How to configure password text using "enable password" IOS Command

The command syntax for "enable password" is as below.

OmniSecuR1(config)#enable password <0|7> level <0-15><user_defined_password_text>

Note: In above command syntax,

1) "password <0|7>": "0" indicates that an unencrypted password string follows and "7" indicates that an encrypted password string follows.

2) "level <1-15>" : Privilege Levels. Default is Privilege Level 15.

Refer the following configuration where we are using a "password" type of password for privilege level 15 by running the Cisco IOS command "enable password OmniSecuPassword".

OmniSecuR1#configure terminal
OmniSecuR1(config)#enable password 0 level 15 OmniSecuPassword
OmniSecuR1(config)#exit
OmniSecuR1#

Again view the running configuration file, using "show running-conf" IOS command to see how the password text is stored in running configuration file.

OmniSecuR1#show running-config | include enable
enable password OmniSecuPassword

You can see that the "password" type of password text "OmniSecuPassword" is stored as plain text in running configuration file.

Storing the passwords in clear text is a security threat, because packet sniffers allow an attacker to read the passwords when you copy the startup configuration file from a TFTP server. Anyone who has access to the configuration files can read the passwords. Encrypting the passwords provide a level of security to the passwords.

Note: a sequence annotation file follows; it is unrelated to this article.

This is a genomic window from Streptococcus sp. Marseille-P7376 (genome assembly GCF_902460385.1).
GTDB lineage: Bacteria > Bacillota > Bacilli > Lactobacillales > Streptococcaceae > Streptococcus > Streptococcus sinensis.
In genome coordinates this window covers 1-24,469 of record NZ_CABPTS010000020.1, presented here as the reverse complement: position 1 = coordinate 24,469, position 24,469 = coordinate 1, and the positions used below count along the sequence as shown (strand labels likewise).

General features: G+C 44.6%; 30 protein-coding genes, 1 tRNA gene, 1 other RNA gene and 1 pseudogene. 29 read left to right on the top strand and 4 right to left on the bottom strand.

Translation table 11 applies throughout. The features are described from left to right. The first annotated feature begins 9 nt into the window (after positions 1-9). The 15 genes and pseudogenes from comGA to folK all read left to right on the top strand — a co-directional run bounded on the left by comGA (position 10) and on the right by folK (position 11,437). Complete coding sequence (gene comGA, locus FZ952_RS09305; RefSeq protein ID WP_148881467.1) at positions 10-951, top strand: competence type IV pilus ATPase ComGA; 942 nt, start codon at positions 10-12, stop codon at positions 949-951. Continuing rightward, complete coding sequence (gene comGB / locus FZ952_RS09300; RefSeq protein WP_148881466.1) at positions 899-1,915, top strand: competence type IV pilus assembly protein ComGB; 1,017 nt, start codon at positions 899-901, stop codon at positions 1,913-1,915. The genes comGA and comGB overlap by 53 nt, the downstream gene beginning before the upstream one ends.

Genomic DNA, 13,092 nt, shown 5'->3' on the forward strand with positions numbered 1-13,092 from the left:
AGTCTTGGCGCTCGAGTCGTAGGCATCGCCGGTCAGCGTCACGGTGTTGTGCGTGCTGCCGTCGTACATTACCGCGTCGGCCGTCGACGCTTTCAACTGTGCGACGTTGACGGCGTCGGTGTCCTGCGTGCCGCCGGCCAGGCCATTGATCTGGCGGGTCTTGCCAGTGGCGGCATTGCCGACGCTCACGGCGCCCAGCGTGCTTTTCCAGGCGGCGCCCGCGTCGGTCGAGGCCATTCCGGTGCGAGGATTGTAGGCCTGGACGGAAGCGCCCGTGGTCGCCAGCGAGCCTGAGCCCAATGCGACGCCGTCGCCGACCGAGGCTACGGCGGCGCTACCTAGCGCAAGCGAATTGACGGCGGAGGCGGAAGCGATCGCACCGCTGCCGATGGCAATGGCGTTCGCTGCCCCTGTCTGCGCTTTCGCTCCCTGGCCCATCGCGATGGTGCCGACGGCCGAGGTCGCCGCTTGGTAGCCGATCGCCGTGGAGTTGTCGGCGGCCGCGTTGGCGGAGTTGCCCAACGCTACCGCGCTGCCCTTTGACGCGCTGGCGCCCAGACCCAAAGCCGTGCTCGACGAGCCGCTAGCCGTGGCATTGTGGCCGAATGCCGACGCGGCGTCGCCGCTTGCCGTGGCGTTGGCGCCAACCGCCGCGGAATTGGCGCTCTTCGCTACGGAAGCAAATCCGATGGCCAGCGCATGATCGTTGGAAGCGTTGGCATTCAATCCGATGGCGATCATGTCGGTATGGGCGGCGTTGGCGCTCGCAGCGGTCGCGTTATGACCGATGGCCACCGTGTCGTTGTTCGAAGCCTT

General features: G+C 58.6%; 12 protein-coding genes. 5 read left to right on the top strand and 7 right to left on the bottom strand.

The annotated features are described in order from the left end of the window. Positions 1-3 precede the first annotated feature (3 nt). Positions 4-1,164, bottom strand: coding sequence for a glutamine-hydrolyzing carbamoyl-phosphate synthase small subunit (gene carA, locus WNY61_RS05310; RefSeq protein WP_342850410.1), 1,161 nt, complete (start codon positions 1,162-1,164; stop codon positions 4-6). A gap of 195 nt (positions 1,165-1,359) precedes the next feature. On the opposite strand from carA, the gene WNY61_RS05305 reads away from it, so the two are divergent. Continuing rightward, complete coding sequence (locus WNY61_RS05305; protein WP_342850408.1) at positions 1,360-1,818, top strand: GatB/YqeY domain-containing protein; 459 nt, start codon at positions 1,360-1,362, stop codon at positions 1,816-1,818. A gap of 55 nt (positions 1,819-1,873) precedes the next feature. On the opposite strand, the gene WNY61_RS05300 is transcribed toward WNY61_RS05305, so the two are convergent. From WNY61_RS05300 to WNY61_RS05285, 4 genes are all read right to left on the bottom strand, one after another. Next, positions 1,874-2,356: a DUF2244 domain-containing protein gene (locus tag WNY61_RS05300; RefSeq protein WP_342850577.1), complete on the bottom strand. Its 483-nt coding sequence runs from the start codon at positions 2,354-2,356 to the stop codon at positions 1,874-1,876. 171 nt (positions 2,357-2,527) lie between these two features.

To encrypt the passwords which are kept in clear text, run "service password-encryption" command from Global Configuration mode.

OmniSecuR1#configure terminal
OmniSecuR1(config)#service password-encryption
OmniSecuR1(config)#exit
OmniSecuR1# 

Again view the running configuration file to see that the password is encrypted and not readable.

OmniSecuR1#show running-config | include enable
enable password 7 132A1A1C023F01293E14292026351C1512

Out of the two Cisco IOS password flavours, "enable secret" provides better security. So never use "enable password". Use "enable secret" to ensure better security for your password texts.

Tips for implementing better Cisco IOS Password Security

• Use Complex passwords: When you configure a password, use characters from atleast three different combination shown below. Complex Passwords provide better protection against brute-force password attacks.

1) Small Case
2) Capital Case
3) Numebrs
4) Special Characters

• Use Different Password for Privilege Level 15: Never use same password for Privilege Level 15 (privilege EXE mode). If somehow an attacker came to hack any other password, they may try the hacked password to hack privilege EXE mode.

• Use only "enable secret: If you are planning to implement passwords in your Cisco Network Infrastructure devices, use only "enable secret" for better password security.

              Jajish Thomason Google+